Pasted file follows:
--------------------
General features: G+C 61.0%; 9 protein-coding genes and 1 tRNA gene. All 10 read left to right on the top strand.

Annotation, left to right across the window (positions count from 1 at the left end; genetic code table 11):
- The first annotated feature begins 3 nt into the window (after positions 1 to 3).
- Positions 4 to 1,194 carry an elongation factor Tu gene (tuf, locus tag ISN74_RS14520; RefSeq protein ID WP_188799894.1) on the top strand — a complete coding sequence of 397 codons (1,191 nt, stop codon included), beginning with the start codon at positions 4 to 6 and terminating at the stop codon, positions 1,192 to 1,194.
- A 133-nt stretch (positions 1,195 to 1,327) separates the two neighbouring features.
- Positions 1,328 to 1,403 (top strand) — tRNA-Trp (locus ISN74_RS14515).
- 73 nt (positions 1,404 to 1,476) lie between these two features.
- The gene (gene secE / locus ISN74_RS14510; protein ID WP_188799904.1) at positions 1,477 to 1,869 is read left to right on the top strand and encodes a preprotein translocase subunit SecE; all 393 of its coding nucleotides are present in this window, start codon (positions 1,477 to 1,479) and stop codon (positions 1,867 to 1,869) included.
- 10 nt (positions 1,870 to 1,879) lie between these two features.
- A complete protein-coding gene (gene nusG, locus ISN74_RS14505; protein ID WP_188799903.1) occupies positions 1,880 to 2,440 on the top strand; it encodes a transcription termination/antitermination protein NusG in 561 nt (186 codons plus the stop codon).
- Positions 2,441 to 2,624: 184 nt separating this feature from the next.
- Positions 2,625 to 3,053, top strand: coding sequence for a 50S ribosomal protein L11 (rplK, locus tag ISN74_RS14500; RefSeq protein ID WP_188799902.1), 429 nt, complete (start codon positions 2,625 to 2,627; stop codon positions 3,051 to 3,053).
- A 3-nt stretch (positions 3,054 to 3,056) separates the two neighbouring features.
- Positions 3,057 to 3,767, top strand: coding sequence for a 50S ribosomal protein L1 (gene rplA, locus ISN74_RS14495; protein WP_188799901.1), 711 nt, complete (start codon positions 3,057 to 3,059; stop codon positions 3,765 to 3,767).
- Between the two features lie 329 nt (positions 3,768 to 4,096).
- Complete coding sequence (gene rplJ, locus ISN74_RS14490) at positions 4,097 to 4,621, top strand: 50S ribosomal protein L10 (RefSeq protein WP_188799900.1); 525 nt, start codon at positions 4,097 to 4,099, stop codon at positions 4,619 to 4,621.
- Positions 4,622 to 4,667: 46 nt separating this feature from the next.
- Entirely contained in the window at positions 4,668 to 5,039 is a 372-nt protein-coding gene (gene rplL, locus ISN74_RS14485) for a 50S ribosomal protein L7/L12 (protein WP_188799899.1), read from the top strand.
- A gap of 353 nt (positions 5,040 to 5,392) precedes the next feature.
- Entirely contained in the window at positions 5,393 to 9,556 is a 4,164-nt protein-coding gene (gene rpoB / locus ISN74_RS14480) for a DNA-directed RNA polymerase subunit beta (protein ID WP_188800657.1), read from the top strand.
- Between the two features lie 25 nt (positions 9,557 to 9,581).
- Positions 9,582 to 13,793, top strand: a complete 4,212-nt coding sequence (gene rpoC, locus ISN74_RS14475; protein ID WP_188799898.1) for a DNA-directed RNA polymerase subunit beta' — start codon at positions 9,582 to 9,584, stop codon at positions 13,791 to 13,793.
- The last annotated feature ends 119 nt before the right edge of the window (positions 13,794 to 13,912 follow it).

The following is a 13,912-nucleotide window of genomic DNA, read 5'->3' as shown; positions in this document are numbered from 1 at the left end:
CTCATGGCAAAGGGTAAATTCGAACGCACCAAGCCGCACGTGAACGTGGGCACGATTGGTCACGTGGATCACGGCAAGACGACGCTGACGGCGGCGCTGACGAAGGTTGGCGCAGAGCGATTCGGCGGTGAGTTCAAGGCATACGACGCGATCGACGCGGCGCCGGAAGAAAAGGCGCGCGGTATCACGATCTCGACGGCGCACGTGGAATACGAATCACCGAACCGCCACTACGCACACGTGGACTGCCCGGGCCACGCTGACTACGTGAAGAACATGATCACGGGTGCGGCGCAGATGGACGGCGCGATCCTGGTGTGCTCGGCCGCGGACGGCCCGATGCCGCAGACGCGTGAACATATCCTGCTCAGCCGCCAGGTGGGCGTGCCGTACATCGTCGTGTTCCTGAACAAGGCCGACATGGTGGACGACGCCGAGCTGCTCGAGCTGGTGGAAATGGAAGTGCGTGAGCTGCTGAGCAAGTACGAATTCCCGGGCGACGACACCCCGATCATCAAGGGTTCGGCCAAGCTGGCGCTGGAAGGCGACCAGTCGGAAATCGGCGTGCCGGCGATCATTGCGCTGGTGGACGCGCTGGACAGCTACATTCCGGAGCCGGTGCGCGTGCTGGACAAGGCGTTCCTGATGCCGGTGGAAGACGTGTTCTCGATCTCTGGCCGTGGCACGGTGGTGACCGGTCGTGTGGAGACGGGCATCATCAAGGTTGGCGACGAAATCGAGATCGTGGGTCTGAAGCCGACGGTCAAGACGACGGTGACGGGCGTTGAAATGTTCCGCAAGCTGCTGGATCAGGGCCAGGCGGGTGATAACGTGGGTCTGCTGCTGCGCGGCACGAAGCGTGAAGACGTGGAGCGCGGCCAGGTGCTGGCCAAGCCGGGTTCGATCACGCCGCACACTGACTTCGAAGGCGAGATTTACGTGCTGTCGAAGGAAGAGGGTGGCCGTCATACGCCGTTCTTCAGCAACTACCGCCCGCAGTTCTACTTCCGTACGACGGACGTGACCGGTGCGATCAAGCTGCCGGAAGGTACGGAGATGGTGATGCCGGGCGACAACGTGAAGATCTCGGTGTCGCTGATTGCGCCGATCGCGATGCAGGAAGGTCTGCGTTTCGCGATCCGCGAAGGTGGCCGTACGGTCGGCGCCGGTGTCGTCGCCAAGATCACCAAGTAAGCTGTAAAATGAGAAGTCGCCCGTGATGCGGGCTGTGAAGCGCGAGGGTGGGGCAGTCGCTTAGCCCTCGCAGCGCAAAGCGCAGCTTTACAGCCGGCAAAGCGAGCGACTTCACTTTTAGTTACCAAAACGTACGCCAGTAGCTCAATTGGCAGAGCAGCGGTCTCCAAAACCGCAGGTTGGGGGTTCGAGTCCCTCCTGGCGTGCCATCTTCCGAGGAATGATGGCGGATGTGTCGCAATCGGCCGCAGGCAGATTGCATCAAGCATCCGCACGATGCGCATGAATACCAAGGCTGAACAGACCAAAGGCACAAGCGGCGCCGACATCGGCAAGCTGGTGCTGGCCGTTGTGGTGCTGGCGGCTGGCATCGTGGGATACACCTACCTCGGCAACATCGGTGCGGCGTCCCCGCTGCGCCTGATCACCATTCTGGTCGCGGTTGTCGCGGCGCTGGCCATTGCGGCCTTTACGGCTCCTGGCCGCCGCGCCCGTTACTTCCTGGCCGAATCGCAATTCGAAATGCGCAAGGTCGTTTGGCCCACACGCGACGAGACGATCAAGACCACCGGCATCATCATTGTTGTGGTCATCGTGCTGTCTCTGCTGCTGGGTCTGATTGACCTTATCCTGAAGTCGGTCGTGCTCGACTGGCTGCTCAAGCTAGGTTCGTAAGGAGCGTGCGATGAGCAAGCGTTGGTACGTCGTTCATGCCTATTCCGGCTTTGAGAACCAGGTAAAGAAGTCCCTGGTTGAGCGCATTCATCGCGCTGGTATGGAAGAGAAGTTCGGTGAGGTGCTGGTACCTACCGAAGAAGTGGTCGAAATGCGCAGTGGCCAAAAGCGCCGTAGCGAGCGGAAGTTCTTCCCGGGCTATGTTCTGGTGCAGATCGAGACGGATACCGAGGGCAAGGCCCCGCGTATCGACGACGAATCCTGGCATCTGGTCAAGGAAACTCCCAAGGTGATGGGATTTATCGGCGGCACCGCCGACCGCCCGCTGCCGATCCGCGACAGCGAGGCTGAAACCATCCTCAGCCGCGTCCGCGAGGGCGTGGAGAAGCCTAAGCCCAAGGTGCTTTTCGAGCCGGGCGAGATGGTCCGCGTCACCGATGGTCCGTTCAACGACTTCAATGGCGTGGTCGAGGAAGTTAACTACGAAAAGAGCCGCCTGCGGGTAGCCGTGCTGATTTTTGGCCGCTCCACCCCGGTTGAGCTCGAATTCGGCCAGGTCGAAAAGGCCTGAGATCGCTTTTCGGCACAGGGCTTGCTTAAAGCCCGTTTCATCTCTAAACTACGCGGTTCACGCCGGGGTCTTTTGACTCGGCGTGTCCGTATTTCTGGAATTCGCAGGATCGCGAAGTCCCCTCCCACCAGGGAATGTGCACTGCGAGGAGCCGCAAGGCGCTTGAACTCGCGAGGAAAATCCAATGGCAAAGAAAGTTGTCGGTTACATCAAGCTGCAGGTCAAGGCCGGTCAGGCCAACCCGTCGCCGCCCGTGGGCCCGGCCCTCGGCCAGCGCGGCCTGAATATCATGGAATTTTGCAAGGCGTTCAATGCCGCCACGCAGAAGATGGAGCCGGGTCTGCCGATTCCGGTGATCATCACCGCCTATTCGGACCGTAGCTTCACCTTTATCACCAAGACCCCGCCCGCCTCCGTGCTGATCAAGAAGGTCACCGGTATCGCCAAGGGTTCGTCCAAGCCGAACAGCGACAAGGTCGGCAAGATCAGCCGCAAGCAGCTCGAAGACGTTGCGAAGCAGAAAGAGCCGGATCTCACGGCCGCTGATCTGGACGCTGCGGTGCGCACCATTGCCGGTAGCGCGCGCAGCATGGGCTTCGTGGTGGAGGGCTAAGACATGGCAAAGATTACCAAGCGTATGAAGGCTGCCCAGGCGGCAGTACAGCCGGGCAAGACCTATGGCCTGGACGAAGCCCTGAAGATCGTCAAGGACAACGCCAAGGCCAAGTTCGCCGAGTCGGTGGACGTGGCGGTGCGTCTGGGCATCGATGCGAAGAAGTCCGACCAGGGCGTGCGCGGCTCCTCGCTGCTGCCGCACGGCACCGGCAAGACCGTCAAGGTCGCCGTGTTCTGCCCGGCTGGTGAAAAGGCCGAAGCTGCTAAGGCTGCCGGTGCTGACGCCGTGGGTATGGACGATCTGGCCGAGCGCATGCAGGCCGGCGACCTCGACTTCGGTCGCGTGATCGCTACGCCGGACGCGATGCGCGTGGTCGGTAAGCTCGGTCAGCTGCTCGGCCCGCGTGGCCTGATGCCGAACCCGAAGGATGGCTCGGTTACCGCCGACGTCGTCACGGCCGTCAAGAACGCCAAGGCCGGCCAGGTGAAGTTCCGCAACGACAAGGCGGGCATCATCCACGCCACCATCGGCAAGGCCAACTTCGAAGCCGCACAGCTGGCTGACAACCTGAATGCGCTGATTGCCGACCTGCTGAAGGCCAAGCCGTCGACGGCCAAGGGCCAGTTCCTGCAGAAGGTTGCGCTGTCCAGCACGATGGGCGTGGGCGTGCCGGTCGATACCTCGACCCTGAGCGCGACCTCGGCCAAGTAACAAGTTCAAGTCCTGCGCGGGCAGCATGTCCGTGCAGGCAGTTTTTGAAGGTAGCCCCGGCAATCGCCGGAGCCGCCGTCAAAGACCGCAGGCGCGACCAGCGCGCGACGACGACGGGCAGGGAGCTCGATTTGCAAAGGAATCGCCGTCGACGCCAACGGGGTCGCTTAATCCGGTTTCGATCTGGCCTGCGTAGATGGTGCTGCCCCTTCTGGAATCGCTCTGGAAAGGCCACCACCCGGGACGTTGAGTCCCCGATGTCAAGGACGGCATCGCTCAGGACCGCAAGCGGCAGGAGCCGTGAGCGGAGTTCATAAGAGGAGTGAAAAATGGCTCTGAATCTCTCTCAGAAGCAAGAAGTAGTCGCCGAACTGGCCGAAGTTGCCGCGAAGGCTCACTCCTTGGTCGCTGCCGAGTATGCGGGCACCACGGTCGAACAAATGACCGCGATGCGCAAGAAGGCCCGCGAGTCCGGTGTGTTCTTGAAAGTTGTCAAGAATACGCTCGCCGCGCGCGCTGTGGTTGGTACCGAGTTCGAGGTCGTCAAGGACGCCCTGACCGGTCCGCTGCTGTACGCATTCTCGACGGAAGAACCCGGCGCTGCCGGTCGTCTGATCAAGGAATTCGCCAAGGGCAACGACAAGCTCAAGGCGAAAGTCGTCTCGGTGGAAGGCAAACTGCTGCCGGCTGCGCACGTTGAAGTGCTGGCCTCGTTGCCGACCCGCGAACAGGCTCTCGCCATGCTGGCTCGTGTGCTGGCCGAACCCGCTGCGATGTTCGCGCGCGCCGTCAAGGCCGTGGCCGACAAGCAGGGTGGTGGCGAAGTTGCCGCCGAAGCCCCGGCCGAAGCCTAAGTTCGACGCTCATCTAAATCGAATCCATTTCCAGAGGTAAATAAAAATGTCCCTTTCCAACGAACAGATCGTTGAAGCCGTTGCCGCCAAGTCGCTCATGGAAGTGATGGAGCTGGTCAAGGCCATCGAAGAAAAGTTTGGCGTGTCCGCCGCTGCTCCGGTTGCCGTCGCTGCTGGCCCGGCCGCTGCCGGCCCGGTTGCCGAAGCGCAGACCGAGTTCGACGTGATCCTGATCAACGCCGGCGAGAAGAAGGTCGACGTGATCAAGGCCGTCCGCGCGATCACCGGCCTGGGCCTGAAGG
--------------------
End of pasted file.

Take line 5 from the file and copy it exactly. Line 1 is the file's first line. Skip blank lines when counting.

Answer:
- A 133-nt stretch (positions 1,195 to 1,327) separates the two neighbouring features.